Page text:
You didn't believe Chael Sonnen, did you?
"I can guarantee you: Anderson Silva and I will never cross paths again," he said during a conference call with mixed martial arts media members a couple of months ago. "I know Anderson's not going to fight."
We now know otherwise. We always did, really. The UFC announced Monday that Silva-Sonnen II will be the main event of UFC 147 on June 23 in Rio de Janeiro. This is not news, other than officially setting a date. We've always known that Chael and "The Spider" would indeed cross paths again. Sonnen knew.
The conference call in which Chael made his dismissive announcement, in fact, was being held to hype his fight against Michael Bisping on the UFC on Fox card in January, with the winner promised a shot at Silva and the UFC middleweight belt. Yet Sonnen spent less time during the call talking about the Brit he was about to fight -- and whom he would beat by a surprisingly competitive unanimous decision -- than he did talking about the Brazilian he insisted would never again fight him. Sonnen saw taking the big-picture view, hyping the big fight.
He's done quite a job. Some would say he's gone over the line, calling Silva everything from "absolute fraud" to "dirtbag." He's proclaimed himself "the true champion" and even walked around -- and appeared on ESPN -- with a replica UFC title belt slung over his shoulder. He's taken his mockery beyond Silva to trash-talk Brazil in general, most comically with an often-trotted-out anecdote about watching the Nogueira brothers attempting to feed a bus as if it were a wild animal. The man is taking on a whole country, an entire culture.
Come June 23, it might seem that way. UFC 147 is to be held in Estádio Olímpico João Havelange, a soccer stadium that will host the 2016 Summer Olympics. The MMA seating capacity is expected to reach 60,000, and if Sonnen's antics engender enough local fan animosity to fill the place, attendance would be the largest in UFC history.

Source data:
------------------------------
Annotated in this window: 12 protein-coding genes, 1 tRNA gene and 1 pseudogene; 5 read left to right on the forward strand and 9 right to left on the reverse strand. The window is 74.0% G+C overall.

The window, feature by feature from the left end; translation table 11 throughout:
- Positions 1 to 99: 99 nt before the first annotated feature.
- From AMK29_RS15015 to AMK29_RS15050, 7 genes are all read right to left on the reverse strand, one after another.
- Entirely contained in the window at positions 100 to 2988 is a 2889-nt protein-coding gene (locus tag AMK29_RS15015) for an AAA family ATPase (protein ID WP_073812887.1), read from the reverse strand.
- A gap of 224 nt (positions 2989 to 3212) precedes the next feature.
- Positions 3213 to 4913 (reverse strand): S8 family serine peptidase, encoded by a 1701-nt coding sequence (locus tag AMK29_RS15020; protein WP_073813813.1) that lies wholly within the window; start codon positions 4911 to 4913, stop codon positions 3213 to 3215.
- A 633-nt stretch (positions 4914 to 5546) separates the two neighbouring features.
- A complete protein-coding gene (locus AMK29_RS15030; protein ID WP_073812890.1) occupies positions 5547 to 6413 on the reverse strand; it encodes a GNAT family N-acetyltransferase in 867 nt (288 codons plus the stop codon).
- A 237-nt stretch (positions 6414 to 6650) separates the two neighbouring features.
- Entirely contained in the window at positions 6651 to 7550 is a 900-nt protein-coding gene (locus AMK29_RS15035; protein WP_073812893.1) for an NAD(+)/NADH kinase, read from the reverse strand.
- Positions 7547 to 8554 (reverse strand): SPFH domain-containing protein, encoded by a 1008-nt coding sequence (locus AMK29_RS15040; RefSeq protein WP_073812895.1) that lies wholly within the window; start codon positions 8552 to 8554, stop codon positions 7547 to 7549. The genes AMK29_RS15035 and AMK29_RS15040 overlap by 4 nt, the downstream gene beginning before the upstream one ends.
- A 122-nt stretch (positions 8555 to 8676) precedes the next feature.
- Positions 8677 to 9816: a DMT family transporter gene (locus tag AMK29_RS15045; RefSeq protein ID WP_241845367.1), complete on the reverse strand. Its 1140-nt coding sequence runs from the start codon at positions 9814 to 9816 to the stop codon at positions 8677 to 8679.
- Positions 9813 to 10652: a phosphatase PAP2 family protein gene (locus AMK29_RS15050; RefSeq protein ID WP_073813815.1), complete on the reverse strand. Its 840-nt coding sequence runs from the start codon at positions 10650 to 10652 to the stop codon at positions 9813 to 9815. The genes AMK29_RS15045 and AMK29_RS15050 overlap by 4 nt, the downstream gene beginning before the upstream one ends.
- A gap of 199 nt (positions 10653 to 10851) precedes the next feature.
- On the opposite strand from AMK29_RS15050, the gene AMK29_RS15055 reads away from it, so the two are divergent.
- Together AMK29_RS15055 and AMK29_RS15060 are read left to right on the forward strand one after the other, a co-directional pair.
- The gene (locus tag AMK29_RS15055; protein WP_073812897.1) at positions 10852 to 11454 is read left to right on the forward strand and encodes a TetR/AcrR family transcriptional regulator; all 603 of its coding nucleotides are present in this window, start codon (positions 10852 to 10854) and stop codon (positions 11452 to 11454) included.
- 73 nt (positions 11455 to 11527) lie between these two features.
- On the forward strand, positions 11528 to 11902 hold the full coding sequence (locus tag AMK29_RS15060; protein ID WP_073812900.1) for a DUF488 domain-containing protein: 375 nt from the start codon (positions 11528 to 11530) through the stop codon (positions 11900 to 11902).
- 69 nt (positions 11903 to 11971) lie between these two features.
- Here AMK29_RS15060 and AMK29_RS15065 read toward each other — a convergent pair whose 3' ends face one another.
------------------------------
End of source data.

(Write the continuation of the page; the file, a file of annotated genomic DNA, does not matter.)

But this fight is built on more than hype. Sure, Chael Sonnen talks the talk with WWF-style aplomb. But here's what gives bite to all of his gum flapping: The guy can walk the walk. In fact, he's already left footprints all over the otherwise indomitable Anderson Silva. Competitively speaking, this as fascinating as rematches get.
Silva is 14-0 since making his UFC debut nearly six years ago with a 49-second TKO of tough-guy Chris Leben. He won the middleweight belt in his next fight, destroying Rich Franklin, and has barely broken a sweat since then in taking out the likes of Nate Marquardt, Forrest Griffin, Demian Maia and others. Dan Henderson, the Pride champ at the time, pushed him for a little over a round back in 2008, but "The Spider" unified the belts with a second-round finish. The only fighter who's truly taken the fight to Silva is Sonnen, who back in August 2010 dominated the champ for 23 minutes.
This was not your typical wrestler-vs.-striker battle for position. Sonnen, who had to upset Marquardt in a title eliminator to get to the champ, did not simply shoot for a takedown, then ride out the round. He repeatedly beat Silva to the punch, shockingly getting the better of the standup before taking the fight to the mat and beating up Silva some more. This went on for four full rounds and the first few minutes of the fifth. It was only Sonnen's chronic Achilles' heel -- submission defense -- that saved the day for "The Spider." That and Silva's never-say-die champion's heart. Chael had Anderson on his back for the umpteenth time and was two minutes away from taking possession of the championship belt -- the real championship belt -- when he made the mistake of leaving his neck and an arm at risk. Silva seized the moment ... and the limb, securing a triangle armbar to elicit a tapout at 3:10 of the final round.